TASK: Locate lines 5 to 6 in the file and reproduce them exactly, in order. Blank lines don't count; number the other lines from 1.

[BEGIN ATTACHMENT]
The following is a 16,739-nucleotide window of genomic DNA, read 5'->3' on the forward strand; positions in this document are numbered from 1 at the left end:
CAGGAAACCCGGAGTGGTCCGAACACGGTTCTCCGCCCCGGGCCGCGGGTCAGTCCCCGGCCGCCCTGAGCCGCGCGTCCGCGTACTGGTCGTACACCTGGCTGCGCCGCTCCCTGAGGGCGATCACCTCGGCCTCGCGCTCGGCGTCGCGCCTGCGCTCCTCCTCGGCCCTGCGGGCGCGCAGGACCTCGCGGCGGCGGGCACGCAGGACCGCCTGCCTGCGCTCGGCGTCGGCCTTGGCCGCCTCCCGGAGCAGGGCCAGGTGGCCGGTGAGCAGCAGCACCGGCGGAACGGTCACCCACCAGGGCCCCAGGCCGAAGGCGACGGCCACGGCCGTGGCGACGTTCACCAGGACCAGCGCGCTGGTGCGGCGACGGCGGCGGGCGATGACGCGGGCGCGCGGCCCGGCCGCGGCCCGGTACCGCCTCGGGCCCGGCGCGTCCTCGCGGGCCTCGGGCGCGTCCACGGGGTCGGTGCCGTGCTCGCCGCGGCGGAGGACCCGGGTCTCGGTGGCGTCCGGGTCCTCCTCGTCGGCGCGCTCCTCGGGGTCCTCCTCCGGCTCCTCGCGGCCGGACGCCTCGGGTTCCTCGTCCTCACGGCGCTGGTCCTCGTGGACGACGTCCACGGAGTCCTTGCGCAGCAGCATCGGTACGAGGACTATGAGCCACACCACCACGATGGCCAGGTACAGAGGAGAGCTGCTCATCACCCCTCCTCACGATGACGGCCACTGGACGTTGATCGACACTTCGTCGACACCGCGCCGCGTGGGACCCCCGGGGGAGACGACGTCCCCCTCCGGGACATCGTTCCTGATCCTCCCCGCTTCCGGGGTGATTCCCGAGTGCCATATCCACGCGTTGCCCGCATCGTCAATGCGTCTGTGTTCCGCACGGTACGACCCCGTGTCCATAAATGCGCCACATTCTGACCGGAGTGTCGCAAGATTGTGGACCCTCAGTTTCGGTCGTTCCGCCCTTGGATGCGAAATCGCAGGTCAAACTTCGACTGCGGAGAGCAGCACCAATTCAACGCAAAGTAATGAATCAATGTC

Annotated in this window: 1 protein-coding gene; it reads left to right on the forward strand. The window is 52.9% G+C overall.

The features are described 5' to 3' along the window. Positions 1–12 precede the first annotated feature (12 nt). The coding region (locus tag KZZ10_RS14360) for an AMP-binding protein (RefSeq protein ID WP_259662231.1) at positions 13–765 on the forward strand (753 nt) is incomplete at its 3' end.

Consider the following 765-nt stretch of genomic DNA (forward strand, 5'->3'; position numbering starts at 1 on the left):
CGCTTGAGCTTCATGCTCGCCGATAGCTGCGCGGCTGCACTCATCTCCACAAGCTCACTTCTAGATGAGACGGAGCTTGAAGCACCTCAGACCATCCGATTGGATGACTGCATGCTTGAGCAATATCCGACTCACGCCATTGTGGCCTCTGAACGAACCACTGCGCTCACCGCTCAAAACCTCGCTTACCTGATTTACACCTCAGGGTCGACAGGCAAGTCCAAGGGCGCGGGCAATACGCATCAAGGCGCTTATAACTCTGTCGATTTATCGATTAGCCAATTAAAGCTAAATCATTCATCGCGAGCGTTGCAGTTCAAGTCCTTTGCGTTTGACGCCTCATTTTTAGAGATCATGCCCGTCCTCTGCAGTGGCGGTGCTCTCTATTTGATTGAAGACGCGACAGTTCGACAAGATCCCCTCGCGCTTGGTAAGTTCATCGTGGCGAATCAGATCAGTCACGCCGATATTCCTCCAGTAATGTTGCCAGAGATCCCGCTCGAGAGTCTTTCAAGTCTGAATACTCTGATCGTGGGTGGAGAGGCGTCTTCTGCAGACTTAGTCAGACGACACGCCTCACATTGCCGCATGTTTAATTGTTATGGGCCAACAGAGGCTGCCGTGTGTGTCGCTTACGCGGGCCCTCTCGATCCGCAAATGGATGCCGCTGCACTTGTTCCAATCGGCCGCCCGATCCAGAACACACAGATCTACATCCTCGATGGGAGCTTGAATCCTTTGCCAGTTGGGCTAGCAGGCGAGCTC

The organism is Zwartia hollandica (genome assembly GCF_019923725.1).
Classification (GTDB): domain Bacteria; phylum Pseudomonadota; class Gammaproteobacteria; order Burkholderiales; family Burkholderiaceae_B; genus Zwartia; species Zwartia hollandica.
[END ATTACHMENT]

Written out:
Consider the following 765-nt stretch of genomic DNA (forward strand, 5'->3'; position numbering starts at 1 on the left):
CGCTTGAGCTTCATGCTCGCCGATAGCTGCGCGGCTGCACTCATCTCCACAAGCTCACTTCTAGATGAGACGGAGCTTGAAGCACCTCAGACCATCCGATTGGATGACTGCATGCTTGAGCAATATCCGACTCACGCCATTGTGGCCTCTGAACGAACCACTGCGCTCACCGCTCAAAACCTCGCTTACCTGATTTACACCTCAGGGTCGACAGGCAAGTCCAAGGGCGCGGGCAATACGCATCAAGGCGCTTATAACTCTGTCGATTTATCGATTAGCCAATTAAAGCTAAATCATTCATCGCGAGCGTTGCAGTTCAAGTCCTTTGCGTTTGACGCCTCATTTTTAGAGATCATGCCCGTCCTCTGCAGTGGCGGTGCTCTCTATTTGATTGAAGACGCGACAGTTCGACAAGATCCCCTCGCGCTTGGTAAGTTCATCGTGGCGAATCAGATCAGTCACGCCGATATTCCTCCAGTAATGTTGCCAGAGATCCCGCTCGAGAGTCTTTCAAGTCTGAATACTCTGATCGTGGGTGGAGAGGCGTCTTCTGCAGACTTAGTCAGACGACACGCCTCACATTGCCGCATGTTTAATTGTTATGGGCCAACAGAGGCTGCCGTGTGTGTCGCTTACGCGGGCCCTCTCGATCCGCAAATGGATGCCGCTGCACTTGTTCCAATCGGCCGCCCGATCCAGAACACACAGATCTACATCCTCGATGGGAGCTTGAATCCTTTGCCAGTTGGGCTAGCAGGCGAGCTC